Chase Sapphire Preferred
Chase Sapphire Reserve
2x points on travel and dining, 1x on everything else
3x points on travel and dining, 1x on everything else
60,000 points after you spend $4,000 on purchases in the first three months
50,000 points after you spend $4,000 on purchases in the first three months
When it comes down to the Chase Sapphire Reserve® vs. Chase Sapphire Preferred® Card, there’s a big difference in annual fees — but there’s an even greater distinction between the value you can get with each card.
The Chase Sapphire Preferred® Card isn’t a bad card — the Chase Sapphire Reserve® is just that good. After the travel credit, the difference between the yearly cost of each card is just $55, which comes out to $4.58 per month.
If you think you can get more than that amount of value out of all of the elite travel perks and rewards the Chase Sapphire Reserve® offers, it’s a no-brainer.
Of course, it can still be difficult to stomach the high annual fee, especially considering you’re charged for it upfront. If you don’t have that kind of money in your budget, the Sapphire Reserve® can be a tough sell.
In that case, it may be worth considering getting the Sapphire Preferred® Card first and then upgrading later. But keep in mind that you won’t get the second card’s sign-up bonus through an upgrade.
1. How much does the Chase Sapphire Preferred cost?
The annual fee is $95.
2. Is the Chase Sapphire Preferred worth the annual fee?
If you are looking for a travel rewards credit card with a nice sign-up bonus, flexible point redemption options and one of the highest reward rates, the Sapphire Preferred packs a lot of punch for $95.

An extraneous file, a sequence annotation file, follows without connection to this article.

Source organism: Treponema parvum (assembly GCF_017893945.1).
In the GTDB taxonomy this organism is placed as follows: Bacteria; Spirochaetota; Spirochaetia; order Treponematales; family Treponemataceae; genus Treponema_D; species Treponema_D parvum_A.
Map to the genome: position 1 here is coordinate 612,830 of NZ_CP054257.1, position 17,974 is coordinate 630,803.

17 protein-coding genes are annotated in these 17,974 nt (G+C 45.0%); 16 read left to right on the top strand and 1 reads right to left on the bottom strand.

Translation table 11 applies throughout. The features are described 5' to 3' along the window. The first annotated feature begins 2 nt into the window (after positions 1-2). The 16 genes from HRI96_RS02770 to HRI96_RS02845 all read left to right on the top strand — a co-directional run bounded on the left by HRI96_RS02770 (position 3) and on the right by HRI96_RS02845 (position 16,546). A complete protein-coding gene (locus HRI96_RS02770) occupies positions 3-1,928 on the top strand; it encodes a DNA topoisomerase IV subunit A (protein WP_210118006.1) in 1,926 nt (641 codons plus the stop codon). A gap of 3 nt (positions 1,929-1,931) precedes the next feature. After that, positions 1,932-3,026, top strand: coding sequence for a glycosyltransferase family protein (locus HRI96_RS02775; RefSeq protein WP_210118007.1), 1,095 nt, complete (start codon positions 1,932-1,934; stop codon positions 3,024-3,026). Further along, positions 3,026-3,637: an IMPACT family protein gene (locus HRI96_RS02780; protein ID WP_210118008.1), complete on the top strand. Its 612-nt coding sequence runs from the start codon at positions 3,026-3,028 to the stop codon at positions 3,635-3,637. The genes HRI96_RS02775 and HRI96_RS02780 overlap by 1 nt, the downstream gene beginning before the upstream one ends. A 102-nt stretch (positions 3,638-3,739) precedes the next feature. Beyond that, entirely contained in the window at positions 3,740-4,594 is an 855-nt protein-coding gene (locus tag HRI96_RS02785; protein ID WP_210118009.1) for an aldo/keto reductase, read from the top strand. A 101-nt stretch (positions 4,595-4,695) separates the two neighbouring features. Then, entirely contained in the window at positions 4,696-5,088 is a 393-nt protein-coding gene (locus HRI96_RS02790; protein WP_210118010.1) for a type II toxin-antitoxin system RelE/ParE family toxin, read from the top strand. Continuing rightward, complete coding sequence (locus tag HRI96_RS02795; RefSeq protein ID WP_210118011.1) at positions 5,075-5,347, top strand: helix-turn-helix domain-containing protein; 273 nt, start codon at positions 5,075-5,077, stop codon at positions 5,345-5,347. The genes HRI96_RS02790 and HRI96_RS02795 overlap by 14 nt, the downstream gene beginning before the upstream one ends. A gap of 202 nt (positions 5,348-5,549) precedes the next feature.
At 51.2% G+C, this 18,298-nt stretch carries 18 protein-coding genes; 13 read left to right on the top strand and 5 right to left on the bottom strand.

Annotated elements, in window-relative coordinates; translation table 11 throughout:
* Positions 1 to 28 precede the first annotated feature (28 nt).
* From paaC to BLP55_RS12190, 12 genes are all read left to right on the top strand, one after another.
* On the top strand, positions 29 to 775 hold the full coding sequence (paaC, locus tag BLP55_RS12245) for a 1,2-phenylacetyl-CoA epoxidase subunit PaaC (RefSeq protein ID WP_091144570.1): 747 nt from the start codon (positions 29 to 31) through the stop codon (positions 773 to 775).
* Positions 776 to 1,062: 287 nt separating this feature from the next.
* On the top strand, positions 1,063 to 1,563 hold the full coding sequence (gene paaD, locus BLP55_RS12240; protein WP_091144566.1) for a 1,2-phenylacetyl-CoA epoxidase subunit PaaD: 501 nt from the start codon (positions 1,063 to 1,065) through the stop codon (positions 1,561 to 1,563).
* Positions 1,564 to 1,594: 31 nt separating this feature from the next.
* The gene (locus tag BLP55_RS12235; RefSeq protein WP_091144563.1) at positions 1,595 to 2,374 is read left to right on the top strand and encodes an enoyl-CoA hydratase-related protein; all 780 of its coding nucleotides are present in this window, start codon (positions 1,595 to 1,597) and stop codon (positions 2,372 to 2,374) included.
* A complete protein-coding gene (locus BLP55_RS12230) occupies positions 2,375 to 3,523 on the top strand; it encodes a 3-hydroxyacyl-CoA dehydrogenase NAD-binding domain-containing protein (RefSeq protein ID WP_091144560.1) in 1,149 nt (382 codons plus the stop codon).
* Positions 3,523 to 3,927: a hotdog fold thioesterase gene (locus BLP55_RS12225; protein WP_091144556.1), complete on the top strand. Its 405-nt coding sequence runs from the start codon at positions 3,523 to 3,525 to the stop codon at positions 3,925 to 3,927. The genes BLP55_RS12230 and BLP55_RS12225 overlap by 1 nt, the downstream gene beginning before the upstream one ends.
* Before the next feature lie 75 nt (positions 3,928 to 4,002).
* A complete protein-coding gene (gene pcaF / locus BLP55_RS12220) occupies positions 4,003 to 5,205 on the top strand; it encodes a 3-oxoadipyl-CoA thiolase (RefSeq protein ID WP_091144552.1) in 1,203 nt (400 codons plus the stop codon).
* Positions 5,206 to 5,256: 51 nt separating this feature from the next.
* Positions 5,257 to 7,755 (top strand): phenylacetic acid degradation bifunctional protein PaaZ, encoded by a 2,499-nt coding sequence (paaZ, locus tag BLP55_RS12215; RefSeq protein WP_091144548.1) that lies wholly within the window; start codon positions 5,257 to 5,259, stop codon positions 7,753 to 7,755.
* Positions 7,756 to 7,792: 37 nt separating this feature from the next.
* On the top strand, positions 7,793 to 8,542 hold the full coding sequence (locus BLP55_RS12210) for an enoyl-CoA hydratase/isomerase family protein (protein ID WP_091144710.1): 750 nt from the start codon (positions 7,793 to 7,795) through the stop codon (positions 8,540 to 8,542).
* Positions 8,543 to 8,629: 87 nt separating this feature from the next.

Those that primarily use a card for a statement credit, want complimentary airport lounge perks, or primarily do business with one airline or hotel will be better off using a co-branded credit card or a premium travel rewards card like the Sapphire Reserve.
3. What’s the Chase Sapphire Preferred sign-up bonus?
The sign-up bonus is 60,000 Ultimate Rewards Points after spending $4,000 on purchases within 3 months of account opening.
4. How much is the Sapphire Preferred bonus worth?
Assuming you earn 60,000 points, they are worth $750 in airfare or hotel reservations on the Chase portal. Or, they can be transferred to a participating partner on a 1:1 basis and be worth potentially more when redeemed through the airline or hotel loyalty program
5. How are Ultimate Rewards Points transferred?
Ultimate Rewards points can be transferred on a 1:1 ratio in 1,000-point increments to any of the partners. This means a 1,000 Ultimate Rewards points are worth 1,000 IHG points (if transferred to IHG Rewards Club) or 1,000 United Miles (if transferred to United MileagePlus).
Ultimately, the two biggest things to consider when deciding between the cards is whether or not you’re willing to pay the higher annual fee for the Sapphire Reserve , and whether you spend enough on dining and travel to make it worth that higher fee.
Beyond that, take a look at the difference in perks and see which is best for you.